bsg_remix_mods (bsg_remix_mods) wrote in bsg_remix,
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Out of the Loop

Title:  Out of the Loop, by whatever_lj
Summary:   Politics is sometimes the art of the oblivious.
Characters:     The Quorum of Twelve, Tom Zarek
Rating:    G
Warnings:    none
Beta Thanks: mascaret
Title, Author and URL of original story:     Hubris, or the Downfall of Helena Cain by wyrdwritere at http://wyrdwritere.livejournal.com/3680.html
Author Notes:     Hubris by wyrdwritere is a long and wonderfully plotted story of underhanded struggles for power in an AU where Cain was not killed at the end of the Pegasus arc.   It is a thrilling read and it was a pleasure to remix.


Back home -- on Canceron, in Wobassi Province, the city of Mangala -- I served two terms on the local school board.   Mangala is -- was -- a large city, and the school budget was millions of cubits a year.   The amount was really unimaginable to us mamas and papas on the board.
I remember one meeting that went long into the night, a meeting that led to yelling and fist-pounding and name-calling.  What about?  About chartreuse, puce and ochre crayons.   Yea or nay: To spend two-hundred additional cubits a year in order to provide all of our elementary school children with twenty-four colors rather than fifteen.   With all the issues before the board -- teachers, buildings, administrators, student achievement, curriculum -- we fought about mauve.   

As we say -- said -- on Canceron, sometimes it is easy to miss seeing the ocean because of all that water in the way.

How I miss the oceans.

The school board was my only experience with politics before the end of the world and my absurd elevation to the Quorum of Twelve.

Zarek is talking.

Again.

Or maybe still.

I imagine him at a Canceron school board meeting, smiling his oily smile, "There will be burnt umber, or there will be… consequences."

With all we have to deal with -- food rationing, water shortages, Cylons, battles, leadership -- and what is Delegate Zarek talking about?   He is again -- still -- talking about his prisoner training program.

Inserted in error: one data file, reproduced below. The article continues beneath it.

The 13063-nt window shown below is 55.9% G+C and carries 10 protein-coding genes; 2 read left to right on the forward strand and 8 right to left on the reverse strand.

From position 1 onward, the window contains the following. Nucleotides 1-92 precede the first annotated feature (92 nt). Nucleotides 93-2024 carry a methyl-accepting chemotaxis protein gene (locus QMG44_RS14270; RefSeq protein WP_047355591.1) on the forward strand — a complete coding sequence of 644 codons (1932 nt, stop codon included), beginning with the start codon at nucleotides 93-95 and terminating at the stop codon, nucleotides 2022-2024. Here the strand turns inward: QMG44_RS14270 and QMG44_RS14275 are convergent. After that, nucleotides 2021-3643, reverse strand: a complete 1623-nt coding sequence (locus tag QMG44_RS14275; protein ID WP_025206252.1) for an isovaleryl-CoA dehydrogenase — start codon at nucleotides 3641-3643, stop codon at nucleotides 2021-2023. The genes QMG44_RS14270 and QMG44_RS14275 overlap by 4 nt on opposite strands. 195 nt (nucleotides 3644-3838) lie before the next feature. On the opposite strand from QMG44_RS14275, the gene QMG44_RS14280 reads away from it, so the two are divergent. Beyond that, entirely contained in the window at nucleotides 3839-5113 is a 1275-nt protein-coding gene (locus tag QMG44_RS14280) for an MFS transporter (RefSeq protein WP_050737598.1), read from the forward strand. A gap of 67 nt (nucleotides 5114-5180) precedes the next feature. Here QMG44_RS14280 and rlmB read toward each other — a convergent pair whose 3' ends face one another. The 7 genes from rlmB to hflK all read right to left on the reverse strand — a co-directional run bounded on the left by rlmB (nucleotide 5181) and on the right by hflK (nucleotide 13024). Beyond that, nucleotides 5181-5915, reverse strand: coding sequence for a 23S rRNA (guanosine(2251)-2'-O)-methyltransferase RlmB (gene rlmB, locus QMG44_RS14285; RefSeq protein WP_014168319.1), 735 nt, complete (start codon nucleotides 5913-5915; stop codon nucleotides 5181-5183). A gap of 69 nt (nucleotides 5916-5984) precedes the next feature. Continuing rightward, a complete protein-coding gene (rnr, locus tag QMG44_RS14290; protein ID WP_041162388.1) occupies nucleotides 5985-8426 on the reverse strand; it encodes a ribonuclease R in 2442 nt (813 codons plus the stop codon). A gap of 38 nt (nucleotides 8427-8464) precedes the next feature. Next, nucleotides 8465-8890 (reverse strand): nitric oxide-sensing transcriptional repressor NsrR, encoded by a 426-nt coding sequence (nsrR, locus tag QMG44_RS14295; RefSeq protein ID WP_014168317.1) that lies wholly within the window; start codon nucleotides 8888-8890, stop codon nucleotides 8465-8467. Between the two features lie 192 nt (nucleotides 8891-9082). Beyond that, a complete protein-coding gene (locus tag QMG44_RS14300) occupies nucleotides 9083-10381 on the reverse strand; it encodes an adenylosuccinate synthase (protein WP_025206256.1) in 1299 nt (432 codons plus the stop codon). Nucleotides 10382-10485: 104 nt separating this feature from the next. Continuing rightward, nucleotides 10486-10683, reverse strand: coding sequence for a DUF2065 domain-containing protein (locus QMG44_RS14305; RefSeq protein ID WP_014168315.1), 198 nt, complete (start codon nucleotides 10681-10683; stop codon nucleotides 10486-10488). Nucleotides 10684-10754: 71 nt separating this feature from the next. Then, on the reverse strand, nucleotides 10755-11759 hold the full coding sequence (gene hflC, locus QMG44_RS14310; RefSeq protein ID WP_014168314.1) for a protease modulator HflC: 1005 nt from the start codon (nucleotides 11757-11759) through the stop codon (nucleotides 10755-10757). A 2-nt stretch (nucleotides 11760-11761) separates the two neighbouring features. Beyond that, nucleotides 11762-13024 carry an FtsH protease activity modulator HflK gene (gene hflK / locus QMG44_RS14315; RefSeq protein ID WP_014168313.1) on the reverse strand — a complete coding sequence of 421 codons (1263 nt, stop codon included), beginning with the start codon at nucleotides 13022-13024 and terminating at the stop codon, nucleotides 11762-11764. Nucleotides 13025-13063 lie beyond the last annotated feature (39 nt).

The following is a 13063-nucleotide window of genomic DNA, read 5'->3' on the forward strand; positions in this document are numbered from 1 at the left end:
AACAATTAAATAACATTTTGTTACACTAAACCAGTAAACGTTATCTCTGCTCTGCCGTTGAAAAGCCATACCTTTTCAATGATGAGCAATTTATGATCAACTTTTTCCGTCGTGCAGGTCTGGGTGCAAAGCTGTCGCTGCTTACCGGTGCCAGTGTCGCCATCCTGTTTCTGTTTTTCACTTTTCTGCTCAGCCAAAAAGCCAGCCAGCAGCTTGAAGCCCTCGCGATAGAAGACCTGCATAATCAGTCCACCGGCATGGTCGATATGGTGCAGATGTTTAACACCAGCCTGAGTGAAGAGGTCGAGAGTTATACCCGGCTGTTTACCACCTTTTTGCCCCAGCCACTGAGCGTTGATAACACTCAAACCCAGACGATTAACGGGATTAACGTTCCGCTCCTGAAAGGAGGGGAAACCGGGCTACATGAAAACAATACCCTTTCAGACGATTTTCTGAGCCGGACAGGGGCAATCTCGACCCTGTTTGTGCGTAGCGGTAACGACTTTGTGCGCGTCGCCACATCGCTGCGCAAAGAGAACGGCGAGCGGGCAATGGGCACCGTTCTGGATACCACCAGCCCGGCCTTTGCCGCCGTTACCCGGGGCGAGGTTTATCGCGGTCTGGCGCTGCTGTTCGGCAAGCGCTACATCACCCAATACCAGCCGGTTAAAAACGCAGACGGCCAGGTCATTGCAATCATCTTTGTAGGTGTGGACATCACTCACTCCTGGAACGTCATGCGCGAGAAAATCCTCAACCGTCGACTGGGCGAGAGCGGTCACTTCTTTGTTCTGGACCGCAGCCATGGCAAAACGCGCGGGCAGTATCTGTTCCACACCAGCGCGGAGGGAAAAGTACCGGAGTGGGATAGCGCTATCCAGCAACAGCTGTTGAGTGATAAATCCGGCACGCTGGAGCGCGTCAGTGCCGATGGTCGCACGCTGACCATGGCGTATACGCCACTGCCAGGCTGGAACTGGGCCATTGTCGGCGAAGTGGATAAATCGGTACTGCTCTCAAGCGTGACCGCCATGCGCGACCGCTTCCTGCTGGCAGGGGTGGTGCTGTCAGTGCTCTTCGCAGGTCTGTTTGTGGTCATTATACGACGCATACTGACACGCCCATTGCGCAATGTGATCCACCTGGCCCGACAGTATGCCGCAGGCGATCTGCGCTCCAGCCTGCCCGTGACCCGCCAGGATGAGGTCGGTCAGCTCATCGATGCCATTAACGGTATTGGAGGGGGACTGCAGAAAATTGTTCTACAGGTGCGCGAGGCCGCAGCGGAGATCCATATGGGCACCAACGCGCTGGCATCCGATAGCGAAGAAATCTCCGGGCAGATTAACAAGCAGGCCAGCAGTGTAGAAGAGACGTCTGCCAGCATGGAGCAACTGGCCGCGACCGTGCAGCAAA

"Next I need to update you on Passenger Joe Halley," Zarek is saying.

He has already updated us in tiny detail on each of the Astral Queen "passengers" who are taking part in the maintenance training program on Pegasus.    Passengers to him, they are still inmates to me.

I zone out again, thinking of Canceron's oceans. But I wink back to awareness when Eladio Puasha of Scorpia starts beating his shoe on the table.

I'm right next to him. The shoe smells wicked ghastly.

"Mr. Zarek!  Delegate Zarek!," he bawls.

Zarek looks surprised and stops talking. Finally.

"You're stalling Mr. Zarek," Puasha hollers.

"I'm talking about the freedom of men. I'm talking about new lives. What is more important?" Zarek asks.

Puasha shakes his finger at Zarek in frustration.

"We've been trying to take up the matter of Commander Adama's promotion to admiral for three meetings now," he says.  "And you, Delegate Zarek, have been stalling the motion with your pointless updates."

He spits a little on the p in pointless, and it hits my left cheek.   I wipe it off on my sleeve. At least he's putting his shoe back on.

"I agree," I say quietly. "There are important matters to take up. We must discuss leadership. While our president lives."

There is silence in the room. Laura Roslin lies sick, perhaps dying, on Pegasus.   With some of her last strength, she has named Adama an admiral.   So now we have two admirals, Adama and Cain.

I remember once at the ocean, my little boys found a white speckled crab on the sandy shore.   It had two huge claws and each claw was clamped to the other, the right fiercely attacking the left and the left fiercely attacking the right.   It struggled with itself, hopping and thrashing on the sand.

My older boy -- a jolly child -- clapped and laughed at the folly of the crab fighting itself. But later, my younger boy -- the grave child -- went back to the spot and found the creature dead.

I speak again.

"It is time for us to vote on ratifying the promotion, and it is time to name Cain or Adama the Fleet Admiral," I say.  

Vice President Baltar should be running this meeting in Laura Roslin's absence. But Baltar, too, is away. It is always clear that he much prefers his scientist hat to his politician hat, and he uses every excuse to miss these meetings.

In both their absences, Safiya Sanne of Picon is supposed to chair the Quorum.   But he is ancient and near-deaf, and never steps in to guide the meetings.  

"You don't have the floor, Delegate Wenutu," Zarek says to me. 

"You don't have the authority to give or take the floor, Passenger Zarek," I counter.

His eyes narrow, "That's Delegate Zarek," he says, and his voice is frosted.

"My error, sir," I say, and I turn to Sanne to implore him to call for a motion on fleet leadership, and the meeting starts to devolve into agitated calls for action and order.

And the comm buzzes.

Sanne lifts a hand to quiet the assembly and answers it. Then gives the handset to Zarek.

We watch. We listen.

Zarek says, "Yes, Mr. Vice President, we can handle that right now, actually.   The Quorum is still in session and I can arrange a special vote."

He hangs up the phone and surprises us all.   "I would like to offer a motion that Commander William Adama's promotion to Admiral be ratified by this body, and that he be named the Fleet Admiral."   

********                                

There is so much I don't understand.    The Quorum of Twelve is supposed to be the ultimate governance left in the world of humanity.  But too much goes on in the Fleet.  Behind our backs.  In front of our noses.   For me, my husband is dead.  My sons also.   I care little, but I know -- I just know -- that we are all missing the ocean but for all the water.
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